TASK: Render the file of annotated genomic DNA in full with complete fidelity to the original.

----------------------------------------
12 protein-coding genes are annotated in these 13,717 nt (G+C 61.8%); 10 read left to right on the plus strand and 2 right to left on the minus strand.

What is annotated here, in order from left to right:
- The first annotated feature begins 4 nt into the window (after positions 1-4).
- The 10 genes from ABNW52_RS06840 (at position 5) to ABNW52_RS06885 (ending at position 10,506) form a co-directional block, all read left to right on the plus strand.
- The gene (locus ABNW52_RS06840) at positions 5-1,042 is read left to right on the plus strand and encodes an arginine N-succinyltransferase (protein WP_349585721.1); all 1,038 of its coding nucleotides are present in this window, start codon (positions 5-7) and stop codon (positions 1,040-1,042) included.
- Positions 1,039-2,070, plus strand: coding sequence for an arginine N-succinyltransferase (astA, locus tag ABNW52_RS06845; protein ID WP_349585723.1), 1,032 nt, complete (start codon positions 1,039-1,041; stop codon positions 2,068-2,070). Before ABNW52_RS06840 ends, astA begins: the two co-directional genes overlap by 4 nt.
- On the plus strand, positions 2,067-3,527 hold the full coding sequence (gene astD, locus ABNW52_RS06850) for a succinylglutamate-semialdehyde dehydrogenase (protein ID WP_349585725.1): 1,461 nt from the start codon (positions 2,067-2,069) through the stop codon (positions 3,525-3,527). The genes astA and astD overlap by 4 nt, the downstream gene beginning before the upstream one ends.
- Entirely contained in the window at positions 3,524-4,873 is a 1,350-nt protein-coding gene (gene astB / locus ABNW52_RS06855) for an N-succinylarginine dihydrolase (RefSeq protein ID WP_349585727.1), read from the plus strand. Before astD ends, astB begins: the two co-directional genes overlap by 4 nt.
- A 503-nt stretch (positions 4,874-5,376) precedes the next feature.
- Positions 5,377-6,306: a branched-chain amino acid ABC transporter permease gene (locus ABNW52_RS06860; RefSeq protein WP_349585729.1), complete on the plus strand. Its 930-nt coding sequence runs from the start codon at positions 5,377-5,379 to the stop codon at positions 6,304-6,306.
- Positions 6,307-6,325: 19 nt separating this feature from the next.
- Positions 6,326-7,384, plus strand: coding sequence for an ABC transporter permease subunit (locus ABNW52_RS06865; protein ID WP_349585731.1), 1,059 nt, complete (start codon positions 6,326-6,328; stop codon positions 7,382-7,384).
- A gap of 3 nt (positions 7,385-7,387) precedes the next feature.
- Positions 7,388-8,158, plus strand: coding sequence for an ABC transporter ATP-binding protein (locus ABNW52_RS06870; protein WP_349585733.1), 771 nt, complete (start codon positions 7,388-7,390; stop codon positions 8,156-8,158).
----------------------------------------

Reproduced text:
12 protein-coding genes are annotated in these 13,717 nt (G+C 61.8%); 10 read left to right on the plus strand and 2 right to left on the minus strand.

What is annotated here, in order from left to right:
- The first annotated feature begins 4 nt into the window (after positions 1-4).
- The 10 genes from ABNW52_RS06840 (at position 5) to ABNW52_RS06885 (ending at position 10,506) form a co-directional block, all read left to right on the plus strand.
- The gene (locus ABNW52_RS06840) at positions 5-1,042 is read left to right on the plus strand and encodes an arginine N-succinyltransferase (protein WP_349585721.1); all 1,038 of its coding nucleotides are present in this window, start codon (positions 5-7) and stop codon (positions 1,040-1,042) included.
- Positions 1,039-2,070, plus strand: coding sequence for an arginine N-succinyltransferase (astA, locus tag ABNW52_RS06845; protein ID WP_349585723.1), 1,032 nt, complete (start codon positions 1,039-1,041; stop codon positions 2,068-2,070). Before ABNW52_RS06840 ends, astA begins: the two co-directional genes overlap by 4 nt.
- On the plus strand, positions 2,067-3,527 hold the full coding sequence (gene astD, locus ABNW52_RS06850) for a succinylglutamate-semialdehyde dehydrogenase (protein ID WP_349585725.1): 1,461 nt from the start codon (positions 2,067-2,069) through the stop codon (positions 3,525-3,527). The genes astA and astD overlap by 4 nt, the downstream gene beginning before the upstream one ends.
- Entirely contained in the window at positions 3,524-4,873 is a 1,350-nt protein-coding gene (gene astB / locus ABNW52_RS06855) for an N-succinylarginine dihydrolase (RefSeq protein ID WP_349585727.1), read from the plus strand. Before astD ends, astB begins: the two co-directional genes overlap by 4 nt.
- A 503-nt stretch (positions 4,874-5,376) precedes the next feature.
- Positions 5,377-6,306: a branched-chain amino acid ABC transporter permease gene (locus ABNW52_RS06860; RefSeq protein WP_349585729.1), complete on the plus strand. Its 930-nt coding sequence runs from the start codon at positions 5,377-5,379 to the stop codon at positions 6,304-6,306.
- Positions 6,307-6,325: 19 nt separating this feature from the next.
- Positions 6,326-7,384, plus strand: coding sequence for an ABC transporter permease subunit (locus ABNW52_RS06865; protein ID WP_349585731.1), 1,059 nt, complete (start codon positions 6,326-6,328; stop codon positions 7,382-7,384).
- A gap of 3 nt (positions 7,385-7,387) precedes the next feature.
- Positions 7,388-8,158, plus strand: coding sequence for an ABC transporter ATP-binding protein (locus ABNW52_RS06870; protein WP_349585733.1), 771 nt, complete (start codon positions 7,388-7,390; stop codon positions 8,156-8,158).